The decision seems natural to me, as a daughter of divorced parents, who are now with other people that have children. When someone asks me how many siblings I have I answer "3" because that's how many I grew up with - the others didn't come until I was married and well into adulthood.

What Ty chooses to call Rebekah's kids when he fully understands their place in his life, is up to him. The same goes for Rebekah.  If at 10 [pulled out of thin air], Ty decides to start calling Rebekah mom and her kids brothers and sisters, I won't have a problem with that. It's his life, his story. I'm secure enough in my position that it won't bother me or make me envious.  Until we get to that point, however, Ben and I have to make his decisions for him, based on how the Holy Spirit guides and directs us.

All of that to say, it was very confirming, this week, to read that our choice comes recommended by adoption experts.  The AF article stated how important birth siblings are to adopted kids and that most adopted children want to have some type of relationship in the future, even more than their desire to know their birth moms.

This makes a lot of sense to me. I can see how adopted children would crave that relationship and want to foster friendships with people just like them, genetically.  Then take it a step further and think about the emotions/challenges that are linked to a birth mom that may not exist with birth siblings - feelings of abandonment, confusion, difficulty understanding why. [Insert note: I'm speaking in general terms here. My prayer is that our openness with Rebekah will dull the intensity of these emotions in Tyrus, although I do realize they will exist.]  The relationship with birth siblings is probably easier because there is minimal confusion clouding the view. Rebekah's kids didn't make an adoption plan for Ty...Rebekah did.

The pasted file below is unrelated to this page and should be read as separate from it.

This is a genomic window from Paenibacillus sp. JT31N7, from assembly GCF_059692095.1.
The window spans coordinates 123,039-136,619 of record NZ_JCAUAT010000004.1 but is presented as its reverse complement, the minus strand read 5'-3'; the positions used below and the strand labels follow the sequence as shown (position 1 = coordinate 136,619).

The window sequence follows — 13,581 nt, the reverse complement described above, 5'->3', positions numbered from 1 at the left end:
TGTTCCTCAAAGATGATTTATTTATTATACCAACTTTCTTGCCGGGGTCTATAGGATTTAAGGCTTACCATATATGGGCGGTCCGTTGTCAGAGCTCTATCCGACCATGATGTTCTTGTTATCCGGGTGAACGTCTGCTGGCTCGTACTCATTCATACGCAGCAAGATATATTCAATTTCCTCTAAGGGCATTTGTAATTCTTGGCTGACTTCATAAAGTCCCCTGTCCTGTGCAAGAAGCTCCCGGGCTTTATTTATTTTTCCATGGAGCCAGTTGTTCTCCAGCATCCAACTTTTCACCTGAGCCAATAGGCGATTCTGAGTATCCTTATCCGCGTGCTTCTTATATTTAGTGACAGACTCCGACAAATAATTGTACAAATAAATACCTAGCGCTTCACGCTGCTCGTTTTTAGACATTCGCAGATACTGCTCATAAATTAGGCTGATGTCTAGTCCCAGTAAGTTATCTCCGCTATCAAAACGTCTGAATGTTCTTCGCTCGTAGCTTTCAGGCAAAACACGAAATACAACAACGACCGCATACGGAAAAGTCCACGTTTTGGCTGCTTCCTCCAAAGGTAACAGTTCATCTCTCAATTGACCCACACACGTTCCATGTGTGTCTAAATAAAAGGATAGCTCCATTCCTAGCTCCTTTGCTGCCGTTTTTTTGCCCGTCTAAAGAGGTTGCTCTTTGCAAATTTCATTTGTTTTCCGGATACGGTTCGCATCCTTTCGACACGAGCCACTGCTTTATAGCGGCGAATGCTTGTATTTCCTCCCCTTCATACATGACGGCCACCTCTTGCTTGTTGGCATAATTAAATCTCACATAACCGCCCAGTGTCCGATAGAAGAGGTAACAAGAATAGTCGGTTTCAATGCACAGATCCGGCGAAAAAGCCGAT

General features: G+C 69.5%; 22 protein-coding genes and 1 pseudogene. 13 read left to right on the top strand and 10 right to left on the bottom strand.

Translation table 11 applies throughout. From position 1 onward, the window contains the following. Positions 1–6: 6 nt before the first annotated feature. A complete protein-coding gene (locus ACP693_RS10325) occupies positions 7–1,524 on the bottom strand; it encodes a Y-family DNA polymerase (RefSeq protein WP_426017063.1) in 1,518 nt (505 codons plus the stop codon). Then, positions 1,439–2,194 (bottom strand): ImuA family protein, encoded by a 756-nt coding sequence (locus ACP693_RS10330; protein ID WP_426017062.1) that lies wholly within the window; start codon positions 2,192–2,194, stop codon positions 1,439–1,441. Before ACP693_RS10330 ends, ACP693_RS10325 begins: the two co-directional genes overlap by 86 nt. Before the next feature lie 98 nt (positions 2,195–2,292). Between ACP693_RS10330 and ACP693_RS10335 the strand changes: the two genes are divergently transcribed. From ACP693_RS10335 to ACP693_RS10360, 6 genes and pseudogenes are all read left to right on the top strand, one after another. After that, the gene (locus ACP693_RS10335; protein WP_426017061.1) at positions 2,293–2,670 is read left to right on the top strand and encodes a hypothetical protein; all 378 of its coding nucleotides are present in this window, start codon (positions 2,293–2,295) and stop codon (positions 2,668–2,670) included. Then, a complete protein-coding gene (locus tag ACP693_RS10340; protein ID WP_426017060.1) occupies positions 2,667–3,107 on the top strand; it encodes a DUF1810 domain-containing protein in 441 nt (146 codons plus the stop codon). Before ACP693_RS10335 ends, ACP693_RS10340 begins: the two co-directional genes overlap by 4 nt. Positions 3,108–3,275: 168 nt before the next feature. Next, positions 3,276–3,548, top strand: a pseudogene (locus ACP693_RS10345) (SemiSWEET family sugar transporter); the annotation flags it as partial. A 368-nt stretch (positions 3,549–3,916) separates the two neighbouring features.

This topic really fascinates me, so I started to do some research.  I found this article by AF magazine that further explains why waiting to call birth siblings siblings is important. Cognitively children don't come to understand genetics until about age nine. The author (Lois Melina) writes, "To a child, brothers and sisters are the people who share the experience of growing up together. It can be difficult for a young child to think of a much older brother or sister as a sibling if they did not grow up together—even if they were raised by the same parents, in the same household. While adoptive parents and birthparents may long for their children to have a close relationship, or at least an understanding of each other’s significance, this isn’t going to happen by labeling them as “siblings” before they are old enough to understand what that means."